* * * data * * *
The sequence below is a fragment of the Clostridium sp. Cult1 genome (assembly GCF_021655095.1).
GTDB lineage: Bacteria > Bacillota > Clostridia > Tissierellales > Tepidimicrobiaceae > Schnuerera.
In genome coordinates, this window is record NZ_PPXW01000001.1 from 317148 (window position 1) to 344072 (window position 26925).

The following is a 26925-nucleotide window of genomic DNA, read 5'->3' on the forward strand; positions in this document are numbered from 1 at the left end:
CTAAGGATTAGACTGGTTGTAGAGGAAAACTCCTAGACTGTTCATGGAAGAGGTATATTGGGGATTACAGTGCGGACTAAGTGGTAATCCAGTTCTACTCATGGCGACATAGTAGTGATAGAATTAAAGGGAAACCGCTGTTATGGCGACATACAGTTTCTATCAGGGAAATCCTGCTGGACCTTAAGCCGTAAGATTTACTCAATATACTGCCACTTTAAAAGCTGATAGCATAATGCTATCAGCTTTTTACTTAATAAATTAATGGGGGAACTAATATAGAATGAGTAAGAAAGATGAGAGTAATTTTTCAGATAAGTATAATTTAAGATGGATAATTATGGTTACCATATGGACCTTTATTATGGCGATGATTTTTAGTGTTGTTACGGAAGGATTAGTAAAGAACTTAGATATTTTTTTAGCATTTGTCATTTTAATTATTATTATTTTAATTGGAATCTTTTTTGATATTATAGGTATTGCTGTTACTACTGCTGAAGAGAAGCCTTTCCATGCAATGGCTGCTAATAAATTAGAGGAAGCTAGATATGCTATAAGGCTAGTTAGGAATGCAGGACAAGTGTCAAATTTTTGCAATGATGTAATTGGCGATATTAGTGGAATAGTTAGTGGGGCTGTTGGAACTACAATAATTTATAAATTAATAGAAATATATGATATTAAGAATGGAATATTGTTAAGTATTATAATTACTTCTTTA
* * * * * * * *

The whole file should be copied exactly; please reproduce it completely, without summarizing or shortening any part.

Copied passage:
The sequence below is a fragment of the Clostridium sp. Cult1 genome (assembly GCF_021655095.1).
GTDB lineage: Bacteria > Bacillota > Clostridia > Tissierellales > Tepidimicrobiaceae > Schnuerera.
In genome coordinates, this window is record NZ_PPXW01000001.1 from 317148 (window position 1) to 344072 (window position 26925).

The following is a 26925-nucleotide window of genomic DNA, read 5'->3' on the forward strand; positions in this document are numbered from 1 at the left end:
CTAAGGATTAGACTGGTTGTAGAGGAAAACTCCTAGACTGTTCATGGAAGAGGTATATTGGGGATTACAGTGCGGACTAAGTGGTAATCCAGTTCTACTCATGGCGACATAGTAGTGATAGAATTAAAGGGAAACCGCTGTTATGGCGACATACAGTTTCTATCAGGGAAATCCTGCTGGACCTTAAGCCGTAAGATTTACTCAATATACTGCCACTTTAAAAGCTGATAGCATAATGCTATCAGCTTTTTACTTAATAAATTAATGGGGGAACTAATATAGAATGAGTAAGAAAGATGAGAGTAATTTTTCAGATAAGTATAATTTAAGATGGATAATTATGGTTACCATATGGACCTTTATTATGGCGATGATTTTTAGTGTTGTTACGGAAGGATTAGTAAAGAACTTAGATATTTTTTTAGCATTTGTCATTTTAATTATTATTATTTTAATTGGAATCTTTTTTGATATTATAGGTATTGCTGTTACTACTGCTGAAGAGAAGCCTTTCCATGCAATGGCTGCTAATAAATTAGAGGAAGCTAGATATGCTATAAGGCTAGTTAGGAATGCAGGACAAGTGTCAAATTTTTGCAATGATGTAATTGGCGATATTAGTGGAATAGTTAGTGGGGCTGTTGGAACTACAATAATTTATAAATTAATAGAAATATATGATATTAAGAATGGAATATTGTTAAGTATTATAATTACTTCTTTA